Some 500 years later, researchers know the male member doesn't exactly have a mind of its own. But what we do know about men's sexual circuitry may surprise you. 

First of all, men might be surprised to know the default state of the penis is erect. It's the brain that brings erections down to earth. 

How can this be? 

There's a constant battle in men's bodies between the forces of erection and flaccidity, says Dr. Irwin Goldstein of Boston University, author of a recent paper in last month's Scientific American. This ongoing struggle between the excitatory and inhibitory systems, as scientists call them, determines when the penis is erect. 

The battle takes place in a circuit of nerves that loop through the brain, penis and spinal cord. Excitatory or inhibitory signals — seeing a pretty woman, smelling an alluring perfume or spilling a glass of ice water in your crotch — can occur anywhere within the loop. 

 
Without signals from the brain, the default state of the penis is erect 
 

In this sexual civil war, an area of the brain called the para-gigantocellular nucleus (PGN) works to suppress erections. But when the mind is at rest, during REM sleep, for example, the brain stops firing neurons and men experience spontaneous erections — as many as four or five a night. 

Oh, and for ladies: the same process takes place in your body. Go back to the beginning of this article and substitute "clitoris" for "penis." The two organs are made from the same tissue, and erections are basically unisex. 

 
'Although the penis does not "think" for itself, it keeps the brain and spinal cord well appraised of its feelings' — 
Dr. Irwin Goldstein 
 

While the prospect of permanent erections may sound like fun at first, consider the consequences. They would doubtless be a source of great embarrassment and discomfort. They can also be unhealthy: if freshly oxygenated blood isn't brought to the penis, the condition can permanently damage sensitive tissue. 

Too few erections can be unhealthy, too. "It's a requisite for penis health to have a few erections each day," says Goldstein in an interview with Fox News.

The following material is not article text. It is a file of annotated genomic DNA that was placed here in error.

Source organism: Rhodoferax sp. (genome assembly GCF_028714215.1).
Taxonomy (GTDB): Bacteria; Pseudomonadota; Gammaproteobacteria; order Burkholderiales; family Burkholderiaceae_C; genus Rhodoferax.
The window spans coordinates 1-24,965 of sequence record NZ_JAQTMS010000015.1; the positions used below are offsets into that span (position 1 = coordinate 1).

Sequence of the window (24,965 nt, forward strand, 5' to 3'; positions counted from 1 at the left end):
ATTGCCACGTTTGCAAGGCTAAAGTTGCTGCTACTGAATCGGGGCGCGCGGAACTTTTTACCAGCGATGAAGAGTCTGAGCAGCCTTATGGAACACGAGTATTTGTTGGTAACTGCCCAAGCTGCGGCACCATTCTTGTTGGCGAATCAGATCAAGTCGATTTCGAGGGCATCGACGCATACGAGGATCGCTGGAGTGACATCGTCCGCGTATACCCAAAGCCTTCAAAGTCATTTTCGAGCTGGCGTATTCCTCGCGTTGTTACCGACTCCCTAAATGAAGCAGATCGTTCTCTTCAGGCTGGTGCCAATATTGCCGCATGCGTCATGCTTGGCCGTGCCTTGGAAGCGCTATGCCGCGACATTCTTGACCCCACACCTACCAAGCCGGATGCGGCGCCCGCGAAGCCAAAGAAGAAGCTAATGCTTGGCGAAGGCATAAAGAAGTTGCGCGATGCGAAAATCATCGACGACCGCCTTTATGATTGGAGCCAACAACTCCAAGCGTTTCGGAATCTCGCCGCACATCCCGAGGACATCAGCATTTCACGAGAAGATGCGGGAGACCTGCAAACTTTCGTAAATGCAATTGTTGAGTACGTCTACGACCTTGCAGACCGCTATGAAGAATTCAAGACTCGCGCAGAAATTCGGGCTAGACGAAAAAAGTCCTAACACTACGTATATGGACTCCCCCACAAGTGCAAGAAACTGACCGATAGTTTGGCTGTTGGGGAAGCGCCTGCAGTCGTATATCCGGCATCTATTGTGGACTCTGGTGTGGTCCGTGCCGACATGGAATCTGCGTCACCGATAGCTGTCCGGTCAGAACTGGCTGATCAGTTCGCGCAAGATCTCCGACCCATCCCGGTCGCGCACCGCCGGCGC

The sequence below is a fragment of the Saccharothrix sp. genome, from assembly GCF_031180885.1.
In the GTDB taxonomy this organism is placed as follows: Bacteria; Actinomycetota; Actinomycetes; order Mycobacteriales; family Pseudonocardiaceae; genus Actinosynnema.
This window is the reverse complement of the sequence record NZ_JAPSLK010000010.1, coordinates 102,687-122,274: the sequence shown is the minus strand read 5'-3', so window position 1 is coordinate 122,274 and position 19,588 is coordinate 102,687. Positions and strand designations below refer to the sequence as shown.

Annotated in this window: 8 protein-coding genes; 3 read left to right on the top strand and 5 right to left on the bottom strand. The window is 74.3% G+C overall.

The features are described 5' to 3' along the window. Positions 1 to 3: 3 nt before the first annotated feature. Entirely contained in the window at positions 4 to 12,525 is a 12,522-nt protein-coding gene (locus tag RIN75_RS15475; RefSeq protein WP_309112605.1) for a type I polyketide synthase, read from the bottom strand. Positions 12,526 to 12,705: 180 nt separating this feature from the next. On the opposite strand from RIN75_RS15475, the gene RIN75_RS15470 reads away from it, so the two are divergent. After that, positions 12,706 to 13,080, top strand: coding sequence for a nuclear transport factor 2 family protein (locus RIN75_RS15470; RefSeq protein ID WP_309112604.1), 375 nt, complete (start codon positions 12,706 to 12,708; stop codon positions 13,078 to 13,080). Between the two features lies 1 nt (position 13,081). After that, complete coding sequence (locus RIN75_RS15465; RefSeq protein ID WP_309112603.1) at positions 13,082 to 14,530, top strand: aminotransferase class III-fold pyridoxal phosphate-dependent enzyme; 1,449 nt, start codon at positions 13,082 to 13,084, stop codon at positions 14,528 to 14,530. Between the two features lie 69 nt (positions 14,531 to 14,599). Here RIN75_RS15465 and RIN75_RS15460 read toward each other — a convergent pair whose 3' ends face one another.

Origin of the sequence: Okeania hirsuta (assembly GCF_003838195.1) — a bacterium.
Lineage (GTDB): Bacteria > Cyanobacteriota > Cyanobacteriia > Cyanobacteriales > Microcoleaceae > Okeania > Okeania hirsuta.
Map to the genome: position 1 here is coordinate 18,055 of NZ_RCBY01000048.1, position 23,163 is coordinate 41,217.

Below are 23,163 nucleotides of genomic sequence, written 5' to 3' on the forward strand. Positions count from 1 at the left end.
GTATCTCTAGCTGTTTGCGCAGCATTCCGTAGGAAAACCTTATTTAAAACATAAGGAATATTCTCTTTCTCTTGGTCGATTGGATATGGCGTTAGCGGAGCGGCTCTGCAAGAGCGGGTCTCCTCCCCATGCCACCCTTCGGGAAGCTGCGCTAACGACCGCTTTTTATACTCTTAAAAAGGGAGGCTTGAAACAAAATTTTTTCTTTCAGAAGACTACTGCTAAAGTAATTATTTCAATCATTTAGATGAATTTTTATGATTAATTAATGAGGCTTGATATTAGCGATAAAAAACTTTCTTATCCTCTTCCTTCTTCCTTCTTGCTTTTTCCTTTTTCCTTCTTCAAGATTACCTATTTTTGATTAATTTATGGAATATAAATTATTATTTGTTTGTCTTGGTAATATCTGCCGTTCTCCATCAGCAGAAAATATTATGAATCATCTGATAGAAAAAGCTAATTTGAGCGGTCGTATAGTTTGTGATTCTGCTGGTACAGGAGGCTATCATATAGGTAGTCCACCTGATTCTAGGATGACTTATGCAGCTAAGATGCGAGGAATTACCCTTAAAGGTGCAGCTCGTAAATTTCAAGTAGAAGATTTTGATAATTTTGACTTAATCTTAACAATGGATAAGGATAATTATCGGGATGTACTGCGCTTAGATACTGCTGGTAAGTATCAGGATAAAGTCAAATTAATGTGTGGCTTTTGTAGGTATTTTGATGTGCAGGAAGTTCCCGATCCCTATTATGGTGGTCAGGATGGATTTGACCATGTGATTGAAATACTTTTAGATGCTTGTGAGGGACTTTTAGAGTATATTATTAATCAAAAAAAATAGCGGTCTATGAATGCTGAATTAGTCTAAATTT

So who's in the driver's seat, especially if part of the brain is constantly working against erections? 

"Sometimes sexual impulses override my intellect," said Bruno, a graduate student from Boston who asked his real name not be used. "I meet a girl, and all of a sudden it's sex, sex, sex." Thinking about it, that is. 

When men "think with their penises," it's really the libido at work, not the actual penis itself — and sex drive is undoubtedly controlled by the brain. 

 
The penis and clitoris are made from the same tissue, and erections are basically unisex 
 

The contradiction is that the brain inhibits erections but is also the source of our most sex-crazed thoughts. Even more confusing, the brain isn't even necessary for some erections. 

Those who suffer from paralysis can have erections even though nerve impulses can't travel between the brain and penis. So who or what is in control? The answer lies in a tiny, yet-to-be-named area in the spine just above the tailbone which has the ability to form erections all on its own. 

When you touch a hot stove, the nerve impulse travels from your hand to your spine and back before the signal ever reaches your brain. Something similar happens with excitatory impulses, creating what experts call a "spinal-mediated erection." Touching a paralyzed person's genitals can produce an erection, even if the recipient can't feel anything at all. 

So this kind of erection is a reflex, not a thought. But the interesting thing is that when the loop of nerves is intact, the penis, brain and spine are constantly talking to each other. 

"Although the penis does not 'think' for itself," Goldstein writes, "it keeps the brain and spinal cord well appraised of its feelings." 

Does this help men who find themselves thinking with the wrong head? Perhaps not, but most men already know the score. Whether they choose to listen to their better judgment, of course, is another matter. 

"Me and 'Mr. Happy' usually work well together until 'Mr. Alcohol' takes over," says Jeff McKinney, a public relations executive from New Jersey. "Then, neither of us are in control."